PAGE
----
In this month’s articles we are going ‘back to basics’ to refresh your knowledge on some of the more basic but often overlooked aspects of will writing. After all, even the most basic things change sometimes and we need to make sure we’re keeping up to date. This week we are considering executors and trustees and what the difference is between the two.
What is an executor?
An executor is a person appointed in a will to act as the testator’s personal representative. They are tasked with administering the estate according to the law and the terms of the will.
It is possible to appoint different executors to deal with certain parts of the estate, for example a will may appoint executors to specifically deal with certain business assets.
A testator can appoint as many executors as they wish. However, only a maximum of four executors can act in respect of the same part of the estate. If more than four are named in the will, four can be appointed and the others will be able to apply on a vacancy. A will can also appoint multiple levels of reserve executors.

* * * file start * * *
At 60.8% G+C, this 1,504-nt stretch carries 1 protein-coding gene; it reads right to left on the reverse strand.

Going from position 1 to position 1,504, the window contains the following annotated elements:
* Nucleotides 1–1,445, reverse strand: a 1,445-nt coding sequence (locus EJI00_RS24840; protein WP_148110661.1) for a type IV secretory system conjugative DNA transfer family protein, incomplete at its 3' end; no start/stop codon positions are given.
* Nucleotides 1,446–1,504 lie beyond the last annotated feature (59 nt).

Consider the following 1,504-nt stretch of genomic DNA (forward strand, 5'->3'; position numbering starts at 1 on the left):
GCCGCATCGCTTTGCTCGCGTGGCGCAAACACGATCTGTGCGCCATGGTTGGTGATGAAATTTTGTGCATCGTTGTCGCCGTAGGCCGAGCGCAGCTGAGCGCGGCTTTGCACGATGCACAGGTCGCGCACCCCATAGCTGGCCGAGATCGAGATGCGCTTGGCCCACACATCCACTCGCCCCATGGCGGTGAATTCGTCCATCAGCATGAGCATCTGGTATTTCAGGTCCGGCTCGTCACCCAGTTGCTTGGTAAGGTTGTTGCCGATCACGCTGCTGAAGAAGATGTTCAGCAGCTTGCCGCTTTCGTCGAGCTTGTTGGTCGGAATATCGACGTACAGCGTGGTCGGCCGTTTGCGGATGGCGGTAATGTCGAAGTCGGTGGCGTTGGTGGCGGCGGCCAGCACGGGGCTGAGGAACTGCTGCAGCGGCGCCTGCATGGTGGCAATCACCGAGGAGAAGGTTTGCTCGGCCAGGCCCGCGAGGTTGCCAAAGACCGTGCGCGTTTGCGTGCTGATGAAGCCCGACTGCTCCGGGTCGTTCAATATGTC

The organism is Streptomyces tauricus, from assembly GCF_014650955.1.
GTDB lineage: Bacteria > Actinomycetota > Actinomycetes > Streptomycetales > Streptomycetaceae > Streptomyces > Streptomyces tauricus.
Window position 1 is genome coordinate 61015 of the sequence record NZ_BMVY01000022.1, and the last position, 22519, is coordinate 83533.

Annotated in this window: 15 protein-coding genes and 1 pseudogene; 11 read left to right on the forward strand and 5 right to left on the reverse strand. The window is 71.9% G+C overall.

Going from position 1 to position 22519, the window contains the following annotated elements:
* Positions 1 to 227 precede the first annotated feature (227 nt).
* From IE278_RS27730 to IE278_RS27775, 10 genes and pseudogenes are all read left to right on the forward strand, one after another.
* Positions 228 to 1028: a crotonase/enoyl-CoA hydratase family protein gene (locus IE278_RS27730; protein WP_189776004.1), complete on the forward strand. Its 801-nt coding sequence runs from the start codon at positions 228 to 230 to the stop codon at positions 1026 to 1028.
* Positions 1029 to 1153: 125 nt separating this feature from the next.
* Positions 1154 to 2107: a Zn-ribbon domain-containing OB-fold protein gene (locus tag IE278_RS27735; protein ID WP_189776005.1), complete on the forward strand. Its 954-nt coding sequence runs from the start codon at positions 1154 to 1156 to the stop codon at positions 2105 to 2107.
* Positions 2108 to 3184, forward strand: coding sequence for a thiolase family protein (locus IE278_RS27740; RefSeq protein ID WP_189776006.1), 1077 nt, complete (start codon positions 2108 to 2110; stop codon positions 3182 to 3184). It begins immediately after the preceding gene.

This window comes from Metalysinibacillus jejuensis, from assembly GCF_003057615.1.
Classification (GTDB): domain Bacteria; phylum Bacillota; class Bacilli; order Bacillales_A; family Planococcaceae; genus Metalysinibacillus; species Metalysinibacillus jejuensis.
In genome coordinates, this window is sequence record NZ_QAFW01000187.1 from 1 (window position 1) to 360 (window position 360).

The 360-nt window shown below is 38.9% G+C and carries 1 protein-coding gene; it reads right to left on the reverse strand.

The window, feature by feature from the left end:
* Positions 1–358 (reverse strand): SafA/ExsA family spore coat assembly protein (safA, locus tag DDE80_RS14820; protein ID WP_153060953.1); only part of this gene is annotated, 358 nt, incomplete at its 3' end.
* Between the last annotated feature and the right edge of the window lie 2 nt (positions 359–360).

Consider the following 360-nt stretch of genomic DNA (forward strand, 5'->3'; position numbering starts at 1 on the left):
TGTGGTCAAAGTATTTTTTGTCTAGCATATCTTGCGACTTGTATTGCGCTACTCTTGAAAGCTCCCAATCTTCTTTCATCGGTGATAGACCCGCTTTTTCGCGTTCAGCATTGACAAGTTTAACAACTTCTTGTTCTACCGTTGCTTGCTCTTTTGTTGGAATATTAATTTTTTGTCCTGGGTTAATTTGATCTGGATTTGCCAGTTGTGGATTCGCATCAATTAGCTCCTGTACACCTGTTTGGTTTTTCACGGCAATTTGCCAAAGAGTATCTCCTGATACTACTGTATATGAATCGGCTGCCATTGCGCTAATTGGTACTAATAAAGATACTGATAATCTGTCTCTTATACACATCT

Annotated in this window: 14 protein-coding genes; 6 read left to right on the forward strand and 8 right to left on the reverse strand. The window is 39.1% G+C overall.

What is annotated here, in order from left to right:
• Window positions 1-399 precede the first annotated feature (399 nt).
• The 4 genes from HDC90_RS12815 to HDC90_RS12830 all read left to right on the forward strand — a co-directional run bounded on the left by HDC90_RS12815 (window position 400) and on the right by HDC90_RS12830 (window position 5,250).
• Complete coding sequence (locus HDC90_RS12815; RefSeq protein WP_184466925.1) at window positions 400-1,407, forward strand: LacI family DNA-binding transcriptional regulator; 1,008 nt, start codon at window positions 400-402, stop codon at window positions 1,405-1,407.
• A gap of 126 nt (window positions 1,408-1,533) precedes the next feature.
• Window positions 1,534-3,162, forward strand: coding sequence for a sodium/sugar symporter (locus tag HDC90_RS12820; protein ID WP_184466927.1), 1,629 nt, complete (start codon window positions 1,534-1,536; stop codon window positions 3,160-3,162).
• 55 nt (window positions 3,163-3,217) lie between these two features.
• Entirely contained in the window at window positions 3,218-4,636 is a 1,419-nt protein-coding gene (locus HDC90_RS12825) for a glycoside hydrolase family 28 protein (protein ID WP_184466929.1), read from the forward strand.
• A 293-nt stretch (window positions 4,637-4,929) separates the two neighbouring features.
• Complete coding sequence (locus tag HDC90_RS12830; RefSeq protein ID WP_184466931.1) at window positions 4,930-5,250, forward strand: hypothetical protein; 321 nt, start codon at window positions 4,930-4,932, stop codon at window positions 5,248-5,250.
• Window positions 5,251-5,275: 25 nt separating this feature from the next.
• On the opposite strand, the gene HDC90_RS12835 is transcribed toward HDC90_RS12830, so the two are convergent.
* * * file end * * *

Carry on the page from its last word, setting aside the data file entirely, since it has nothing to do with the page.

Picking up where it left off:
What does an executor do?
The duties of an executor include, but are not limited to, the following:
- Identifying and locating the assets and liabilities of the estate.
- Applying for a grant of probate.
- Advertising for claims and ensure all claims and debts are received, assessed and paid.
- Dealing with tax returns and paying any inheritance tax.
- Arranging the testator’s funeral.
- Determining the beneficiaries, distributing the estate in accordance with the will and transferring assets to trustees if necessary.
- Defending the estate against litigation should any arise.
What is a trustee?
A trustee is someone who is given legal responsibility to hold assets and act in the interests of, or for the benefit of, certain beneficiaries under the terms of a stated trust.
Similar to executors, no more than 4 trustees can be appointed to act at once, however reserve trustees can be appointed.
If the trust includes land a minimum of two trustees are required for the some of the trustees’ functions. If that trust names a sole trustee, that trustee would need to appoint a second trustee to act alongside them.
It is fairly common for the executors of a will to also be named as the trustees, but separate trustees can also be named. Where there are multiple trusts in a will, different trustees can also be appointed for each trust.
What does a trustee do?
The duties and responsibilities of a trustee include, but are not limited to, the following:
- Keep records of trust income and expenses.
- Pay any tax due on the trust.
- Keep accounts.
- Protect and preserve the trust assets.
- Distribute income and capital to beneficiaries in accordance with the terms of the trust.
- Act impartially.
- Duty of care to use such care and skill as is reasonable in the circumstances.
- Duty to not benefit personally from the trust (not including professional charging clauses).